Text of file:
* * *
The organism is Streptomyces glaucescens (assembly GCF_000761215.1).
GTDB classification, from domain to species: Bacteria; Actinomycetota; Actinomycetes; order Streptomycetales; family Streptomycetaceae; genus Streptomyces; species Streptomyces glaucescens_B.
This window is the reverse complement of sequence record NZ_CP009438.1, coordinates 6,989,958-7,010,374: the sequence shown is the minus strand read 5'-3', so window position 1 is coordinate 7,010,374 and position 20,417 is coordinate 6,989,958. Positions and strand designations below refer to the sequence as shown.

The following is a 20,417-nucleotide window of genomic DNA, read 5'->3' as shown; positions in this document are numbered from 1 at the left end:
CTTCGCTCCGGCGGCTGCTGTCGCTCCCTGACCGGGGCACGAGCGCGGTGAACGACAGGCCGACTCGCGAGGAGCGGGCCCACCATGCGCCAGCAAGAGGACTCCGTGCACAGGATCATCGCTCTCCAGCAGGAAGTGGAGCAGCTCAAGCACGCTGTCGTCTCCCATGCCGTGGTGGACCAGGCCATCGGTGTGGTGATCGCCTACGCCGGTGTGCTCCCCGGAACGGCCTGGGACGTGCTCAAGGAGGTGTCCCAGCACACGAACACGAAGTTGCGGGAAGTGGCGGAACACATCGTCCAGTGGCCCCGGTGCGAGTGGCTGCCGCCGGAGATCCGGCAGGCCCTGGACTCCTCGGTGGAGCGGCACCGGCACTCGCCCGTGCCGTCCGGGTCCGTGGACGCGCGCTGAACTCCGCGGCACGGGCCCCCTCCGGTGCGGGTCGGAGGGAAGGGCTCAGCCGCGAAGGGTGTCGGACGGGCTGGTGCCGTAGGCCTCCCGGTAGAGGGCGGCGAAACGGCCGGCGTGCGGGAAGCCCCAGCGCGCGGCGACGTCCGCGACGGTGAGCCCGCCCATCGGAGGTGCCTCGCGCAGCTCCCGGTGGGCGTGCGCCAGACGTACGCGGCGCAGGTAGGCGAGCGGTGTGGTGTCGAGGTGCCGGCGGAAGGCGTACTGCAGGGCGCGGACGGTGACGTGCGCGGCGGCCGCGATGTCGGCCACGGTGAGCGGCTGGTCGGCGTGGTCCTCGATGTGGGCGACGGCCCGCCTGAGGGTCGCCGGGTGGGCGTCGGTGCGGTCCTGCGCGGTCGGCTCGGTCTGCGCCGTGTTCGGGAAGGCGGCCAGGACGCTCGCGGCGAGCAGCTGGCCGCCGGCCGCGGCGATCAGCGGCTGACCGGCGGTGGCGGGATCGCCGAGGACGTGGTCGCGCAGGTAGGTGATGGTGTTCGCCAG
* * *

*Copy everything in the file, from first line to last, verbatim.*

The organism is Streptomyces glaucescens (assembly GCF_000761215.1).
GTDB classification, from domain to species: Bacteria; Actinomycetota; Actinomycetes; order Streptomycetales; family Streptomycetaceae; genus Streptomyces; species Streptomyces glaucescens_B.
This window is the reverse complement of sequence record NZ_CP009438.1, coordinates 6,989,958-7,010,374: the sequence shown is the minus strand read 5'-3', so window position 1 is coordinate 7,010,374 and position 20,417 is coordinate 6,989,958. Positions and strand designations below refer to the sequence as shown.

The following is a 20,417-nucleotide window of genomic DNA, read 5'->3' as shown; positions in this document are numbered from 1 at the left end:
CTTCGCTCCGGCGGCTGCTGTCGCTCCCTGACCGGGGCACGAGCGCGGTGAACGACAGGCCGACTCGCGAGGAGCGGGCCCACCATGCGCCAGCAAGAGGACTCCGTGCACAGGATCATCGCTCTCCAGCAGGAAGTGGAGCAGCTCAAGCACGCTGTCGTCTCCCATGCCGTGGTGGACCAGGCCATCGGTGTGGTGATCGCCTACGCCGGTGTGCTCCCCGGAACGGCCTGGGACGTGCTCAAGGAGGTGTCCCAGCACACGAACACGAAGTTGCGGGAAGTGGCGGAACACATCGTCCAGTGGCCCCGGTGCGAGTGGCTGCCGCCGGAGATCCGGCAGGCCCTGGACTCCTCGGTGGAGCGGCACCGGCACTCGCCCGTGCCGTCCGGGTCCGTGGACGCGCGCTGAACTCCGCGGCACGGGCCCCCTCCGGTGCGGGTCGGAGGGAAGGGCTCAGCCGCGAAGGGTGTCGGACGGGCTGGTGCCGTAGGCCTCCCGGTAGAGGGCGGCGAAACGGCCGGCGTGCGGGAAGCCCCAGCGCGCGGCGACGTCCGCGACGGTGAGCCCGCCCATCGGAGGTGCCTCGCGCAGCTCCCGGTGGGCGTGCGCCAGACGTACGCGGCGCAGGTAGGCGAGCGGTGTGGTGTCGAGGTGCCGGCGGAAGGCGTACTGCAGGGCGCGGACGGTGACGTGCGCGGCGGCCGCGATGTCGGCCACGGTGAGCGGCTGGTCGGCGTGGTCCTCGATGTGGGCGACGGCCCGCCTGAGGGTCGCCGGGTGGGCGTCGGTGCGGTCCTGCGCGGTCGGCTCGGTCTGCGCCGTGTTCGGGAAGGCGGCCAGGACGCTCGCGGCGAGCAGCTGGCCGCCGGCCGCGGCGATCAGCGGCTGACCGGCGGTGGCGGGATCGCCGAGGACGTGGTCGCGCAGGTAGGTGATGGTGTTCGCCAG